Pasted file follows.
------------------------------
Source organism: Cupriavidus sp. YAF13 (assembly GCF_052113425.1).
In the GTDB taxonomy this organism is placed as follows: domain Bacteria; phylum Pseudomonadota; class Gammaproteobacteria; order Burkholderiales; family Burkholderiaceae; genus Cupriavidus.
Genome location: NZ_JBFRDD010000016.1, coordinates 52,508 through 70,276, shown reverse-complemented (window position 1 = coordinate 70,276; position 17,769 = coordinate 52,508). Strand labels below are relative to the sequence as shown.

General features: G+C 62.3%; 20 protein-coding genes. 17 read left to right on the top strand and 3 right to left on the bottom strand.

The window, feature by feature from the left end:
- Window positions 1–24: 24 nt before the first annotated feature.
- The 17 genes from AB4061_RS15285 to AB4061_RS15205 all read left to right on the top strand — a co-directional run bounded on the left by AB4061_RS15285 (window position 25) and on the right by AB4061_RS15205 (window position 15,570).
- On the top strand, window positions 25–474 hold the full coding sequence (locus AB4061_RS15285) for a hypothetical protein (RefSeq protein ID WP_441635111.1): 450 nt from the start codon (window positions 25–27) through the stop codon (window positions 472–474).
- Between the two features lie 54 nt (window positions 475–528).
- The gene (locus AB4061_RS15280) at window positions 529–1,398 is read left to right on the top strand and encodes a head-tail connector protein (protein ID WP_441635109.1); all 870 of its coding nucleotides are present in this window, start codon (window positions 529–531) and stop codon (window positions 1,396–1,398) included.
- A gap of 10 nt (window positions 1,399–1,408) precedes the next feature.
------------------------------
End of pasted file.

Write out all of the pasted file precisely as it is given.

Source organism: Cupriavidus sp. YAF13 (assembly GCF_052113425.1).
In the GTDB taxonomy this organism is placed as follows: domain Bacteria; phylum Pseudomonadota; class Gammaproteobacteria; order Burkholderiales; family Burkholderiaceae; genus Cupriavidus.
Genome location: NZ_JBFRDD010000016.1, coordinates 52,508 through 70,276, shown reverse-complemented (window position 1 = coordinate 70,276; position 17,769 = coordinate 52,508). Strand labels below are relative to the sequence as shown.

General features: G+C 62.3%; 20 protein-coding genes. 17 read left to right on the top strand and 3 right to left on the bottom strand.

The window, feature by feature from the left end:
- Window positions 1–24: 24 nt before the first annotated feature.
- The 17 genes from AB4061_RS15285 to AB4061_RS15205 all read left to right on the top strand — a co-directional run bounded on the left by AB4061_RS15285 (window position 25) and on the right by AB4061_RS15205 (window position 15,570).
- On the top strand, window positions 25–474 hold the full coding sequence (locus AB4061_RS15285) for a hypothetical protein (RefSeq protein ID WP_441635111.1): 450 nt from the start codon (window positions 25–27) through the stop codon (window positions 472–474).
- Between the two features lie 54 nt (window positions 475–528).
- The gene (locus AB4061_RS15280) at window positions 529–1,398 is read left to right on the top strand and encodes a head-tail connector protein (protein ID WP_441635109.1); all 870 of its coding nucleotides are present in this window, start codon (window positions 529–531) and stop codon (window positions 1,396–1,398) included.
- A gap of 10 nt (window positions 1,399–1,408) precedes the next feature.